New component in the quantum electronics toolbox

August 29, 2013
Quantum electronics with atoms and superconductors: Rubidium atoms are magnetically suspended above a superconducting microchip, creating a new interface between superconducting nanoelectronics and the atoms. This means the advantages of both systems may be harnessed to process, transfer and store quantum information. Credit: CQ Center for Collective Quantum Phenomena/University of Tübingen

The coherence of quantum systems is the foundation upon which hardware for future information technologies is based. Quantum information is carried by units called quantum bits, or qubits. They can be used to secure electronic communications – and they enable very fast searches of databases. But qubits are also very unstable. Professors József Fortágh, Dieter Kölle and Reinhold Kleiner of Tübingen's Institute of Physics have developed a new electronic component which will help to deal with this problem. The researchers' long-term goal is to process, transfer and store superposition states such as the overlapping of the binary digits zero and one. The initial results of their work are to be published in the journal Nature Communications on 29 August 2013.

The researchers aim to link two systems and draw on the advantages of both. Superconducting circuits, which are structured on microchips using standard technology, can process quickly but cannot store it for very long. By contrast, atoms, nature's smallest , can serve as a natural quantum storage unit. "In the future, this combination will allow us to transfer information from into ensembles of atoms and store it," says Professor József Fortágh.

The atoms are trapped in a magnetic field above the surface of the microchip. Because superconductors allow an electric current to flow without resistance, the current does not become weaker in a superconducting ring. Institute of Physics PhD students Helge Hattermann and Daniel Bothner along with postdoctoral researcher Simon Bernon have made use of this to construct a complex superconducting ring-circuit and a particularly stable storage space for atoms. And the researchers can test how long atoms remain in the quantum superposition states within the system – by using the atoms themselves as a clock.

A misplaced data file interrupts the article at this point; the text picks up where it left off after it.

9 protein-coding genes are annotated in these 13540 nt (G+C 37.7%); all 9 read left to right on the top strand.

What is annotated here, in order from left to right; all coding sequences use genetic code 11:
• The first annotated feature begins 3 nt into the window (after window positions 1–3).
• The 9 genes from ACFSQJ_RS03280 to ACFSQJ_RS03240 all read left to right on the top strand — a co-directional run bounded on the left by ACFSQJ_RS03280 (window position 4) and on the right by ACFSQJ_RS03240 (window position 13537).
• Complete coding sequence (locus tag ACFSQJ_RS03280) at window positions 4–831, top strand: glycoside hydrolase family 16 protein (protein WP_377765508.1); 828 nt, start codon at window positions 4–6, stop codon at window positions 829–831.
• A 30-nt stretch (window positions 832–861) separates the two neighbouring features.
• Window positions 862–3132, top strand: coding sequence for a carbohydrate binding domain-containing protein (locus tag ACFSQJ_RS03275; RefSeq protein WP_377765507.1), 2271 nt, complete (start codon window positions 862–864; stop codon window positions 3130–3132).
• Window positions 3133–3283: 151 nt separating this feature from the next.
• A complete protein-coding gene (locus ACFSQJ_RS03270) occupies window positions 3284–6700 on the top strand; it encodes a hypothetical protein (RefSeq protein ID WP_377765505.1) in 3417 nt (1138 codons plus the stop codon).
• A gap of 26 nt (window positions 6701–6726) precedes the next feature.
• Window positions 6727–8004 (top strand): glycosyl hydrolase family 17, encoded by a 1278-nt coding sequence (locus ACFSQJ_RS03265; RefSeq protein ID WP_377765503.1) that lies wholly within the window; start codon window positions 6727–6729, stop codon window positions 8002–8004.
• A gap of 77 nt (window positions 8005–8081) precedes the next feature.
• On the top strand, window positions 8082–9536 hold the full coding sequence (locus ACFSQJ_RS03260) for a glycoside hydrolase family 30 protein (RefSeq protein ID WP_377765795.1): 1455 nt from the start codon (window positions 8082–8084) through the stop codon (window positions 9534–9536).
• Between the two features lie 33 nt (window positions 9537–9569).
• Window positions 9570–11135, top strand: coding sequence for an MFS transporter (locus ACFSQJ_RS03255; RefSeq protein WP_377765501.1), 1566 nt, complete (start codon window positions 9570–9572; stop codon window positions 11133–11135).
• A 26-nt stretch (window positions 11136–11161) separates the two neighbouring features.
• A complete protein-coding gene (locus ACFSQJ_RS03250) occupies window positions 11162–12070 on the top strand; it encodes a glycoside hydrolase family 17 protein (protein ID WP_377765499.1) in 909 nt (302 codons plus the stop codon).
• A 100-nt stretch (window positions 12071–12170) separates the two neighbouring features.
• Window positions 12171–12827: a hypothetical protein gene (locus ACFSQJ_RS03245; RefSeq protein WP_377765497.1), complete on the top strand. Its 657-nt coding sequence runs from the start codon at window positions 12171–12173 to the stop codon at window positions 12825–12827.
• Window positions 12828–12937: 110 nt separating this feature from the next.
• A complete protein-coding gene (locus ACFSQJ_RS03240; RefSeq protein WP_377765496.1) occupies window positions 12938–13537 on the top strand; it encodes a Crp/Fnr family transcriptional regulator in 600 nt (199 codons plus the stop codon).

Today's definition of a second is given to us by the caesium atom, with a frequency of approximately nine billion Hertz per second, corresponding to the transition between its two ground states. Rubidium, the atom used for the experiments in Tübingen, is a secondary frequency standard. An atomic clock's precision is based on the constant transition between quantum states. Just like the swinging of the pendulum of a grandfather clock, an atomic clock's oscillations become weaker with time – when the quantum superpositions decay.

The atomic clock integrated into the superconducting chip indicates that the atoms suspended above the chip remain in their states for several seconds. By comparison, solid-state quantum storage retains coherence for only microseconds. "This result paves the way for new quantum electronic components for information processing systems," József Fortágh says. The researchers at the University of Tübingen's CQ Center for Collective Quantum Phenomena are now planning experiments on atoms in superconducting microwave resonators – which could serve as a shuttle for data between integrated circuits and atoms.

Explore further: Towards hybrid quantum systems

More information: Bernon, S. et al. Manipulation and coherence of ultra-cold atoms on a superconducting atom chip, Nature Communications, Online-Veröffentlichung. DOI: 10.1038/ncomms3380

Related Stories

Towards hybrid quantum systems

May 16, 2012

EU-funded scientists made advances in the development of a hybrid quantum system (HQS) by combining different quantum technologies.

Noise is not necessarily detrimental to quantum devices

February 4, 2013

The researches of the Aalto University and the University of Oulu have succeeded to simulate a phenomenon called motional averaging, which demonstrates that in certain conditions externally-induced fast fluctuations in energy ...

New method to generate Laughlin states with atomic systems

July 3, 2013

In 1998, the Nobel Prize in Physics was conferred to the discovery of a new type of quantum fluid with fractional charge excitations, known as Laughlin state. The production of this quantum state, which explains the behaviour ...

Recommended for you

Test racetrack dipole magnet produces record 16 tesla field

November 30, 2015

A new world record has been broken by the CERN magnet group when their racetrack test magnet produced a 16.2 tesla (16.2T) peak field – nearly twice that produced by the current LHC dipoles and the highest ever for a dipole ...

Turbulence in bacterial cultures

November 30, 2015

Turbulent flows surround us, from complex cloud formations to rapidly flowing rivers. Populations of motile bacteria in liquid media can also exhibit patterns of collective motion that resemble turbulent flows, provided the ...

'Material universe' yields surprising new particle

November 25, 2015

An international team of researchers has predicted the existence of a new type of particle called the type-II Weyl fermion in metallic materials. When subjected to a magnetic field, the materials containing the particle act ...

CERN collides heavy nuclei at new record high energy

November 25, 2015

The world's most powerful accelerator, the 27 km long Large Hadron Collider (LHC) operating at CERN in Geneva established collisions between lead nuclei, this morning, at the highest energies ever. The LHC has been colliding ...


Please sign in to add a comment. Registration is free, and takes less than a minute. Read more

Click here to reset your password.
Sign in to get notified via email when new comments are made.